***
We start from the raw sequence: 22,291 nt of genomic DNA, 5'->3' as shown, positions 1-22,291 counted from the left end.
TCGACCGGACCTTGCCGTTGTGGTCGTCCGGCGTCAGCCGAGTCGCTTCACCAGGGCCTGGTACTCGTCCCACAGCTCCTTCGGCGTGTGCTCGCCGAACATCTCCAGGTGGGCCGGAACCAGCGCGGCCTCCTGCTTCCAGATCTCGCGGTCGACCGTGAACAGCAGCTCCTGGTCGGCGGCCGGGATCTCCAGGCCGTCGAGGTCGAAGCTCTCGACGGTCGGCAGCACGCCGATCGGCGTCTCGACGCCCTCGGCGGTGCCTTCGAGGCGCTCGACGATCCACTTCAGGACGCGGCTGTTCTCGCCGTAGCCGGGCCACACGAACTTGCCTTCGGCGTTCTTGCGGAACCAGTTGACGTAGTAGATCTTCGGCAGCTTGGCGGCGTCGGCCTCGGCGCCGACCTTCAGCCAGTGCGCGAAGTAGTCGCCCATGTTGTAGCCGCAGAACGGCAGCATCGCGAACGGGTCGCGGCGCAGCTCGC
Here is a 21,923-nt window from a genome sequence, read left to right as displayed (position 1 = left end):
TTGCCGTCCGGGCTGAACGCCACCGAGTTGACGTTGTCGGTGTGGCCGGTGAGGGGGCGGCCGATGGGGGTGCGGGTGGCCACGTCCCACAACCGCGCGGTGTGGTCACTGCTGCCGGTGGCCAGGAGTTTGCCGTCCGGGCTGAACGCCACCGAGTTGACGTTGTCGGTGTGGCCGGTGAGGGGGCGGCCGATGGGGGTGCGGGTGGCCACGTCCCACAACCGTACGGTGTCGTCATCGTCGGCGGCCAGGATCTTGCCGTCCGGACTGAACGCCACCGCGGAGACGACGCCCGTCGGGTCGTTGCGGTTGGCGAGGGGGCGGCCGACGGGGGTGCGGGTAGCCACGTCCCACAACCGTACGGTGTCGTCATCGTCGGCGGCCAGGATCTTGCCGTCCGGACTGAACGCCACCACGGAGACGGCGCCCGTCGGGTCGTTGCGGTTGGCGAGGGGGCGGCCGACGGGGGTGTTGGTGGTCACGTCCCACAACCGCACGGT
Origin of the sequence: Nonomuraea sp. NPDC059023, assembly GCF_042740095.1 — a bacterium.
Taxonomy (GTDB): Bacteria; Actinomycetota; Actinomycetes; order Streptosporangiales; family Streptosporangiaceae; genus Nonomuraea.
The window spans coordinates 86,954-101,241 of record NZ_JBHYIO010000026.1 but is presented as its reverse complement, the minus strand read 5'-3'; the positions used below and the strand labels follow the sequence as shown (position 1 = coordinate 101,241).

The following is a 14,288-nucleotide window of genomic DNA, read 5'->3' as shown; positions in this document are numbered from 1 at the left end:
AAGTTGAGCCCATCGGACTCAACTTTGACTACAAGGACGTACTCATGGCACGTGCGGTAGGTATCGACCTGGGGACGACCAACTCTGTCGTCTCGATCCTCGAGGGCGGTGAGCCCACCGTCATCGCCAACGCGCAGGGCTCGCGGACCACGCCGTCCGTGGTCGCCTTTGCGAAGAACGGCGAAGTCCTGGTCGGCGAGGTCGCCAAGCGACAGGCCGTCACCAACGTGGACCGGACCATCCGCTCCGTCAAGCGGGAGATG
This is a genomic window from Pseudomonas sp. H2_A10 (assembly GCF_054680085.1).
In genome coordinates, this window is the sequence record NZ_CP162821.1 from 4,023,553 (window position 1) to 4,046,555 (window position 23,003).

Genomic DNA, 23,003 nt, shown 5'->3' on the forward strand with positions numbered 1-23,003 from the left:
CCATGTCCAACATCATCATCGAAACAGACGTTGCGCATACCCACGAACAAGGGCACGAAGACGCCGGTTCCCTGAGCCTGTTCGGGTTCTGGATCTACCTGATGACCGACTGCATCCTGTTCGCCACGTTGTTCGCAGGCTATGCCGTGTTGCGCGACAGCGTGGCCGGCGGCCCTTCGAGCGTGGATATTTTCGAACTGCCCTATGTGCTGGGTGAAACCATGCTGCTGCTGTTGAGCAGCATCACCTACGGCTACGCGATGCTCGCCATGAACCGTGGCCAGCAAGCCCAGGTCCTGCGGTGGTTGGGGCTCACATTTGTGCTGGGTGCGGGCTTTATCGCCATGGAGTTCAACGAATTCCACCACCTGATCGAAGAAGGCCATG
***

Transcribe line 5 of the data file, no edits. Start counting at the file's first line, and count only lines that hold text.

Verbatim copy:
Origin of the sequence: Nonomuraea sp. NPDC059023, assembly GCF_042740095.1 — a bacterium.